JACKSON TOWNSHIP, Ohio - President Donald Trump's political nightmare, a mother of two in a custom campaign polo, bounded down the driveway like a sweepstakes winner. She had just chatted up a shirtless Republican out to mow his lawn, and he liked what she said.
"He's with me on the cost of health care and preexisting conditions," Lorraine Wilburn, a first-time Democratic candidate for the Ohio statehouse, told her 11-year-old son, Finn. "He said he would take a look at me."
Finn was used to this sort of enthusiasm, ever since his mother started attending liberal activist meetings after the 2016 election. He had learned not to be surprised if Mom started sounding like a comic book heroine akin to Wonder Woman, whose photo she keeps on her phone.
"We are fighting for the mortal soul of our country," Wilburn continued, beaming, as though such struggles can be won in quiet cul-de-sacs outside Canton on a sleepy Saturday morning.
If the Nov. 6 midterm election turns into what many Democrats hope will be a "blue wave," swamping Republican majorities from Congress to state legislatures nationwide, it will have been powered in part by a new and sprawling network of activists on the left who, like Wilburn, have leaped into action over the past two years - energized by their deep desire to thwart the rise of Trump and his agenda.
Like the conservative tea party groups that rose up after Barack Obama was elected president in 2008 and that helped Republicans retake the House and gain power in state legislatures in 2010, this new liberal movement has emerged largely outside the traditional party structure.
It is led by hundreds of thousands of mostly white, college-educated, middle-aged women who trace their inspiration to the inaugural women's marches in January 2017 and whose ambitions have only grown amid a succession of disagreements with Trump, including over the confirmation of Supreme Court Justice Brett Kavanaugh.
What began with meetings at diners and public libraries has matured into a sprawling array of overlapping groups, some intensely local and operating on shoestring budgets and others well-financed and professional.
National networks with names such as Indivisible, Action Together and Together We Will serve as organizing umbrellas for thousands of far-flung, self-directed activists. New national organizations including Swing Left, Sister District and Flippable have more-centralized operations targeting specific races. Still other efforts, such as Mobilize, are little more than new technology platforms that allow activists to connect to campaigns online. All told, this loosely woven framework has added up to a potentially potent force, new on the political left, with a singular goal of winning elections.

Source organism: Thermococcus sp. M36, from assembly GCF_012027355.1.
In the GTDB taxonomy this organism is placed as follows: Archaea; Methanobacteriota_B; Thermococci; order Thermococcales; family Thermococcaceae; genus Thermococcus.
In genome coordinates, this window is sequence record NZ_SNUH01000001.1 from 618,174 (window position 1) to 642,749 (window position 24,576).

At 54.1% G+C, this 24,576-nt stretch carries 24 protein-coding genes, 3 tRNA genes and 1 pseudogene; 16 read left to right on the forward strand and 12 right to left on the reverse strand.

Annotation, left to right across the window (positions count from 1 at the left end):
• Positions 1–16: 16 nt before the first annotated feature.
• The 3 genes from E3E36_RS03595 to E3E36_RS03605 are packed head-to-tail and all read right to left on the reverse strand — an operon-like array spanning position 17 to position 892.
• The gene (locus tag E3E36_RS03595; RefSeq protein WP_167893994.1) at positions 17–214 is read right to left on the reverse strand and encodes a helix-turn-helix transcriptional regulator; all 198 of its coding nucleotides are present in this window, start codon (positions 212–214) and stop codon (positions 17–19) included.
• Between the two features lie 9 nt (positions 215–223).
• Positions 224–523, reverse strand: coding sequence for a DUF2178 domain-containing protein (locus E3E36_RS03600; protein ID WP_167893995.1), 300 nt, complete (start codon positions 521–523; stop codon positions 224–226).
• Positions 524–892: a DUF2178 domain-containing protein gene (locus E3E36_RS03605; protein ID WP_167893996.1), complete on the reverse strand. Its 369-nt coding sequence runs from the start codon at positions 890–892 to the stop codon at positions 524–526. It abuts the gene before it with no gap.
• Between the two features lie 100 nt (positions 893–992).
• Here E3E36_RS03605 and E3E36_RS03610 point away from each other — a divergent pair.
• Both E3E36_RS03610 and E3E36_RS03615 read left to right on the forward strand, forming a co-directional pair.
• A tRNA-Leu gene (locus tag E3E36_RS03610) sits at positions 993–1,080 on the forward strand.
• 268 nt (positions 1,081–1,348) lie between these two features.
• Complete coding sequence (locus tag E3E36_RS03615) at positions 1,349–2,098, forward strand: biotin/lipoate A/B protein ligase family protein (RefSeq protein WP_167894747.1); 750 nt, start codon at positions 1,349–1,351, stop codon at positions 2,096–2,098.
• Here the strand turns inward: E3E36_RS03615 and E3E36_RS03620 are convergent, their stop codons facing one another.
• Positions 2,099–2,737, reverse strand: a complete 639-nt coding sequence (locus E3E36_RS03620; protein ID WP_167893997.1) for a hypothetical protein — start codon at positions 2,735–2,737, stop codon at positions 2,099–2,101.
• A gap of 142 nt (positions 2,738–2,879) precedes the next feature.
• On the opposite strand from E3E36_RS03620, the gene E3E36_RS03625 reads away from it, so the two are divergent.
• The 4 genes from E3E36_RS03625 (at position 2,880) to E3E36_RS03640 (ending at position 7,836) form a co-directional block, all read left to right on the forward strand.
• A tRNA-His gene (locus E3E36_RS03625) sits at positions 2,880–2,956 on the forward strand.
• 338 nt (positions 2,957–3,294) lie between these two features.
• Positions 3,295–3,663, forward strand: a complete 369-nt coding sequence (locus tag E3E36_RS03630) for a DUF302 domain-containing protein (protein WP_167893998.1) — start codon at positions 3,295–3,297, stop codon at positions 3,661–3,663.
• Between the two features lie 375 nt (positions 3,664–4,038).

But its task is not easy. New polls show that Trump's base also has grown increasingly energized, particularly in the wake of the Kavanaugh battle. The president's approval rating has ticked upward, and he has taken to predicting a "red wave" that will turn back any rising Democratic tide while mocking liberal activists as an "angry, left-wing mob."
Republican Senate candidates have gained ground in conservative states such as North Dakota, Missouri, Tennessee and Texas, where Democrats had hoped their energized supporters could deliver victories but where losses would all but ensure continued GOP control of that chamber.
The energized left could prove more decisive in the fight for control of the House and state legislatures, where the battle is being waged in several dozen Republican-held suburban districts in which highly educated female voters have considerable sway. But even those contests are tight. Although national polls show that Democrats hold a double-digit advantage when voters are asked which party they intend to back in their local House race, a Washington Post-Schar School survey this month of 69 battleground districts showed Democrats with a relatively narrow edge of 50 percent to 46 percent.
Thin margins of error have not discouraged the new foot soldiers of the Democratic resistance. They don't cover their faces with bandannas, speak of socialist revolution or get lost in debates about the best model for Medicare expansion.
Instead, many of them juggle campaign events with school commutes and soccer practice. They leave the kids with their husbands to march, come out of retirement to register voters and form close bonds with neighbors who were strangers when Hillary Clinton was the presumptive president. An aspiring blue wave with a decidedly pink hue, they are women defined by a desire to atone for their relative inaction in 2016.